Cassell, like Smith, played for the Rockets. An intelligent player, Cassell has successfully transitioned to coaching, though I’m not sure he’s ready for a top job. He mentored John Wall with the Wizards before joining the Clippers. From afar, it’s just tough to judge his contributions to a loaded coaching staff in Los Angeles.

Stephen Silas broke into NBA coaching on his dad’s staffs with the Hornets (turned Pelicans) and Cavaliers. Paul Silas even let Stephen serve as head coach for games during the 2011-12 season. Between and after stints with his dad, Stephen has impressed at other stops around the league. Maybe someone who learned offense from Don Nelson and defense from Steve Clifford and gets along well with players would make a good head coach. The biggest question is how his rapport with players would translate to the head chair, but that’s a concern for any assistant.

Finch coached in Europe for more than a decade until the Rockets tabbed him to coach their D-League team. After a successful stint there, he moved to the bench in Houston. He’d be more of a daring hire at this point, but he could perhaps unite the Rockets’ front office and coaching staff better than anyone.

Reports: Kevin McHale withdraws from Kings coaching search, could join Pacers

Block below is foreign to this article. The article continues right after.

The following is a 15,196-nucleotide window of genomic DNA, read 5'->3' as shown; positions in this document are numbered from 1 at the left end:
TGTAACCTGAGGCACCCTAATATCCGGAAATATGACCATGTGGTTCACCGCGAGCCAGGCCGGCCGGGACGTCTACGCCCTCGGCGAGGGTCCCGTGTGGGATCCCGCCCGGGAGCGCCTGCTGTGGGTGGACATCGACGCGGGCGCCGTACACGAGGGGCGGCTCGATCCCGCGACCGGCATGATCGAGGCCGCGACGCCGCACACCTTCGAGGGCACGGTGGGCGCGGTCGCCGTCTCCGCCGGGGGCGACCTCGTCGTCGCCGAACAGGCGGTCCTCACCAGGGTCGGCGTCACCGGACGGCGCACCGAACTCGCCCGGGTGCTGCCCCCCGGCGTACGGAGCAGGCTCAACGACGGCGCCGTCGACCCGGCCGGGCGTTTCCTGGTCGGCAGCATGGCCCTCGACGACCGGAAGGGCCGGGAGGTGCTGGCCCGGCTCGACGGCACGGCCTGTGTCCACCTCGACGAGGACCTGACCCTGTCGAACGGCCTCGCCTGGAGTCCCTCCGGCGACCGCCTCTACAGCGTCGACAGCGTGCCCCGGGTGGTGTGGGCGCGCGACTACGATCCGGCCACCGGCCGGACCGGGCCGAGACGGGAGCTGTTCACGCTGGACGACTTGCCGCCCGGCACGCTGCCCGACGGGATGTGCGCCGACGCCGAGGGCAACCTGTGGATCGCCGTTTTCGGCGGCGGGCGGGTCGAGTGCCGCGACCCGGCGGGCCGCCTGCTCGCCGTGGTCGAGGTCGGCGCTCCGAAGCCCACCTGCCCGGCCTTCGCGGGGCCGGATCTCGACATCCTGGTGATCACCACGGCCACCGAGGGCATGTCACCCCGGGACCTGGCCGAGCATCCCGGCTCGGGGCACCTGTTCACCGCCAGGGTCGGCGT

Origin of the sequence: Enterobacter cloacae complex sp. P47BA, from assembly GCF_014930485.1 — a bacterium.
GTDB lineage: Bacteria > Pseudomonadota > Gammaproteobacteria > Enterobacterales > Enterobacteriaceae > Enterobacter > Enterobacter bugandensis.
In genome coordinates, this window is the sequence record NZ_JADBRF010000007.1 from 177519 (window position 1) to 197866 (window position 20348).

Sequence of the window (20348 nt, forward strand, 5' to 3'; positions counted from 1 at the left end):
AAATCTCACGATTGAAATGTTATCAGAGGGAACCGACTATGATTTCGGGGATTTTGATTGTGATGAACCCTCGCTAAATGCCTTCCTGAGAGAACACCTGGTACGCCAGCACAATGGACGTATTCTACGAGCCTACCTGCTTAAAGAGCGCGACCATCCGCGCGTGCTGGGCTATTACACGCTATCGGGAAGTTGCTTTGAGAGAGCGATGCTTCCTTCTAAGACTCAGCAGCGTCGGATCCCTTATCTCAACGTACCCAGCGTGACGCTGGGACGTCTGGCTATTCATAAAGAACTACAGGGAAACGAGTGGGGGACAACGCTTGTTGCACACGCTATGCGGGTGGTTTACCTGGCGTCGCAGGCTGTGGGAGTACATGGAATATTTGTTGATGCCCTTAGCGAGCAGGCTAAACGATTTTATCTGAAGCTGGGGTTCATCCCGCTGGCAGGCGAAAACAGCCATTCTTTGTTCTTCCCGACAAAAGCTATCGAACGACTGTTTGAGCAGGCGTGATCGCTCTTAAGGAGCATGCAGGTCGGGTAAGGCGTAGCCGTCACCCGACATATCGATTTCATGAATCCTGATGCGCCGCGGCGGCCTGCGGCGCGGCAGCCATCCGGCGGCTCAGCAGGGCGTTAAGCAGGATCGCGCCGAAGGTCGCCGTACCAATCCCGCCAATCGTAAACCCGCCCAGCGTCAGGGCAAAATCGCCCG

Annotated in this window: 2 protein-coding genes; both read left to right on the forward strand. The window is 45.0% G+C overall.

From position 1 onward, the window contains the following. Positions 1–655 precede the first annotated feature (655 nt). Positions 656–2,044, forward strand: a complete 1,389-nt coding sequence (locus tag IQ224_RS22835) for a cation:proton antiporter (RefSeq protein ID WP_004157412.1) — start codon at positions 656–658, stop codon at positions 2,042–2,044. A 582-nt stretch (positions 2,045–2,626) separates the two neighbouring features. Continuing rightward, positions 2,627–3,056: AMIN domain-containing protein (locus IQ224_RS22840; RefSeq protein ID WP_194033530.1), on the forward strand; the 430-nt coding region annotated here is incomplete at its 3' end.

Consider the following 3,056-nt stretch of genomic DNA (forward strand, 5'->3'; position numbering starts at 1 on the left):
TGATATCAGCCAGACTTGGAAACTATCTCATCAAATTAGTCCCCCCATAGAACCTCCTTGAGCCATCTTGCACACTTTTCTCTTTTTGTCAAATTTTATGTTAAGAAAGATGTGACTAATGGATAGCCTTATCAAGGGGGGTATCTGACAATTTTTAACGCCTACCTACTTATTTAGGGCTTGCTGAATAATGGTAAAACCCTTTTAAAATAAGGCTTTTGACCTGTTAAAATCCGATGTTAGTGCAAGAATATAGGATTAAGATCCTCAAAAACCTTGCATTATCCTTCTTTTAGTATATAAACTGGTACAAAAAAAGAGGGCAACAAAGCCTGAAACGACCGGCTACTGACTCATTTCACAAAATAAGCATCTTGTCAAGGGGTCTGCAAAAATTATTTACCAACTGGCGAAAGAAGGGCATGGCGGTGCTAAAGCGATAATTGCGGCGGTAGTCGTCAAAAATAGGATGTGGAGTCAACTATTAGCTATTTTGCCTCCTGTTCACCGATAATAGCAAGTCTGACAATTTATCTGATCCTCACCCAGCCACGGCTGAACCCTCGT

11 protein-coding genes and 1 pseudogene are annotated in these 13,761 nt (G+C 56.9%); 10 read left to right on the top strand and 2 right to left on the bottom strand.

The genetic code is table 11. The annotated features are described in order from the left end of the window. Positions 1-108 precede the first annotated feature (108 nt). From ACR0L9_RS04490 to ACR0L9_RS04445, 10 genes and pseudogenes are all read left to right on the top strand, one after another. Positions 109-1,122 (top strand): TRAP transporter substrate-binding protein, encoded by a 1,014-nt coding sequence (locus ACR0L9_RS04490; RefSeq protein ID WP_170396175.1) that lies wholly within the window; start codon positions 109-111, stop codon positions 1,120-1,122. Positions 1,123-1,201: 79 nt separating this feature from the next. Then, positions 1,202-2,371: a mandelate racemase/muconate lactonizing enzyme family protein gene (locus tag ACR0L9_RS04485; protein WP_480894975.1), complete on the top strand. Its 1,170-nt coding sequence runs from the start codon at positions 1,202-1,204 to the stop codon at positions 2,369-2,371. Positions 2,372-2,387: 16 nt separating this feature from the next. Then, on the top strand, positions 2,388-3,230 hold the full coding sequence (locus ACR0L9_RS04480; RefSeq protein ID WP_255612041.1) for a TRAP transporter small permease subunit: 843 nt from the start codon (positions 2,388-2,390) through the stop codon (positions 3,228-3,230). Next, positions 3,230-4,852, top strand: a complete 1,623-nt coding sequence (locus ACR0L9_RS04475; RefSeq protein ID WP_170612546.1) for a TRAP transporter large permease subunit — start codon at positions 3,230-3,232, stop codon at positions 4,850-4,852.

Kevin McHale
AP Photo/Brandon Dill
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Chris Mannix of Yahoo Sports wrote a few weeks ago about the Kings coaching search:

Kevin McHale is steadily gaining internal support, league sources told The Vertical. If Cousins truly is the future, the Kings have to hire a coach he will buy into, and McHale, a respected voice and one of the game’s all-time great post players, certainly seems like a good fit.

They won’t get him, of course

McHale indeed emerged as a candidate, and though it took him a little longer than other prominent former head coaches, McHale also came to the conclusion Mannix foresaw,

Marc Stein of ESPN:

This is part of the reason Sacramento talking to everybody. The Kings don’t know whom they can get.

An owner who has changed course too often in Vivek Ranadive, a general manager with too little experience in Vlade Divac, a top player who repeatedly feuds with coaches in DeMarcus Cousins – who’d want this job? Probably not someone who could get one of the NBA’s other 29 head-coaching gigs, and that might apply to McHale.

Mitch Lawrence of Sporting News:

Frank Vogel is still twisting in the wind, but it seems unlikely the Pacers keep him.

There’d definitely be something intriguing about former Celtics teammates Larry Bird and Kevin McHale teaming up in Indiana. McHale’s experience with the Rockets could help him install an up-tempo offense, too.